CHINA’S THREE NEW CONTRACTS — SOCIAL, POLITICAL, ECONOMIC
But here’s the problem:
If one looks at how the Party is pursuing its efforts to address the new principal contradiction—if one looks, in other words, at where the Party actually appears to be taking China—then it’s clear that the story is not so straightforward as a simple effort to deliver “a better life” to the Chinese people.
Xi’s team means to meet heightened public expectations at the same time that it attempts to rearrange China’s three prevailing public “contracts”— elements of its social contract, political contract, and economic contract—all of which are fraying.
The “Social Contract”
The prevailing social contract is, in a sense, the “grand bargain” described above—an exchange between Party and public of economic opportunity for acceptance of constricted political space.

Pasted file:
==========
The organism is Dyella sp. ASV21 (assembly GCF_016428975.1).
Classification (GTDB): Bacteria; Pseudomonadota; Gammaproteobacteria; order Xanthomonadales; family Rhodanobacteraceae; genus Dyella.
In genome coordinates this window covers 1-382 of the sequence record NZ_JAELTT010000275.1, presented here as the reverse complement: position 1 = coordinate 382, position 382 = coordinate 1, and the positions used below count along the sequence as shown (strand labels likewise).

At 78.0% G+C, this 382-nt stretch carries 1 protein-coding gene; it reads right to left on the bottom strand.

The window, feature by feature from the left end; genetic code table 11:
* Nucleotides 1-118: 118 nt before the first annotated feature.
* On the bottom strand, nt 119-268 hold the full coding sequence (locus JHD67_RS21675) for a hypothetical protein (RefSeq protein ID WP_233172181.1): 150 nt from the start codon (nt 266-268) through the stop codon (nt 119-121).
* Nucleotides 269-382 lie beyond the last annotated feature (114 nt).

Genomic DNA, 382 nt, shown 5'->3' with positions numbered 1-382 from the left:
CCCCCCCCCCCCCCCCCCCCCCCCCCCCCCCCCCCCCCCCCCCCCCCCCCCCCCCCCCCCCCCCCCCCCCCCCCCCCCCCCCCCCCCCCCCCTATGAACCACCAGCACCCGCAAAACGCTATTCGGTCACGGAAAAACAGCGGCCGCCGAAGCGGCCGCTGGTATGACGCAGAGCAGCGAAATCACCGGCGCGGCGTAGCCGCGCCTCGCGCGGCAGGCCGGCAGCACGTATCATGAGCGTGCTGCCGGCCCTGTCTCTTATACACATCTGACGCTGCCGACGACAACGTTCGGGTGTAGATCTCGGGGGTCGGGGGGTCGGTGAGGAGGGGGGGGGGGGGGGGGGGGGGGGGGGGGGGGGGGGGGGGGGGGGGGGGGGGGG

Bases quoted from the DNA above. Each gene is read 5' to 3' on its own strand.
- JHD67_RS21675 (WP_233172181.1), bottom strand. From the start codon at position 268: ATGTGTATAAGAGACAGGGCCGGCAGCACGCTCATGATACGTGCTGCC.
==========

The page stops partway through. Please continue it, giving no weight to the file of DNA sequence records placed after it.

But the Party is moving away from this grand bargain not only because of pressure to deliver something more than merely material gains. It also faces threats from social dislocation, rising popular discontent, and slowing growth.
Many of the economic and structural reforms necessary to address these problems were shelved during Xi’s first term. So the Party’s challenge of meeting social, as opposed to just material, expectations has grown tougher because it now has to bridge a significant credibility gap with the Chinese public.
The “Political Contract”
China’s political contract, meanwhile, is also coming apart. The country’s post-1978 leaders, led by Deng Xiaoping, promised responsive, but not representative, government. The Party rejected demands for direct representation, much less democracy, by arguing that those things were unnecessary to meet public expectations and governance needs.
And yet much like the “social” contract, which has frayed in the face of rising expectations, this “political” contract has also frayed.
That is because China’s prevailing governance model is failing—badly—to deliver sufficient social services and other needs.
An unrepresentative government that China’s leaders claimed could nonetheless manage to be “responsive” just doesn’t look too responsive anymore, either.